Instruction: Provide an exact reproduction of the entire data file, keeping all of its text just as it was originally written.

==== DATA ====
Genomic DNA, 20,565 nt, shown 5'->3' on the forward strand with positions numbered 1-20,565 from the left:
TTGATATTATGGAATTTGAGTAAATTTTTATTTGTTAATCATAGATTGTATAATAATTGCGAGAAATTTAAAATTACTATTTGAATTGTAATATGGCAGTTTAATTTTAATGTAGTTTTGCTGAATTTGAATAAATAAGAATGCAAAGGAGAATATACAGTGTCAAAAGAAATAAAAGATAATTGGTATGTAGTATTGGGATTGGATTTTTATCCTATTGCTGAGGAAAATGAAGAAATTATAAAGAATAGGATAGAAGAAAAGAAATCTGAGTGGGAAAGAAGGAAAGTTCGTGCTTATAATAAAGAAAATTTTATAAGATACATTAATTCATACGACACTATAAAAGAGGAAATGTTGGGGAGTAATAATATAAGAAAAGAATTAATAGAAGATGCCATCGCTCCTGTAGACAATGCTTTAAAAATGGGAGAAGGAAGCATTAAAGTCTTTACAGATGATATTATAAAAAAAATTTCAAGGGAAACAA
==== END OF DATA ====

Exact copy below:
Genomic DNA, 20,565 nt, shown 5'->3' on the forward strand with positions numbered 1-20,565 from the left:
TTGATATTATGGAATTTGAGTAAATTTTTATTTGTTAATCATAGATTGTATAATAATTGCGAGAAATTTAAAATTACTATTTGAATTGTAATATGGCAGTTTAATTTTAATGTAGTTTTGCTGAATTTGAATAAATAAGAATGCAAAGGAGAATATACAGTGTCAAAAGAAATAAAAGATAATTGGTATGTAGTATTGGGATTGGATTTTTATCCTATTGCTGAGGAAAATGAAGAAATTATAAAGAATAGGATAGAAGAAAAGAAATCTGAGTGGGAAAGAAGGAAAGTTCGTGCTTATAATAAAGAAAATTTTATAAGATACATTAATTCATACGACACTATAAAAGAGGAAATGTTGGGGAGTAATAATATAAGAAAAGAATTAATAGAAGATGCCATCGCTCCTGTAGACAATGCTTTAAAAATGGGAGAAGGAAGCATTAAAGTCTTTACAGATGATATTATAAAAAAAATTTCAAGGGAAACAA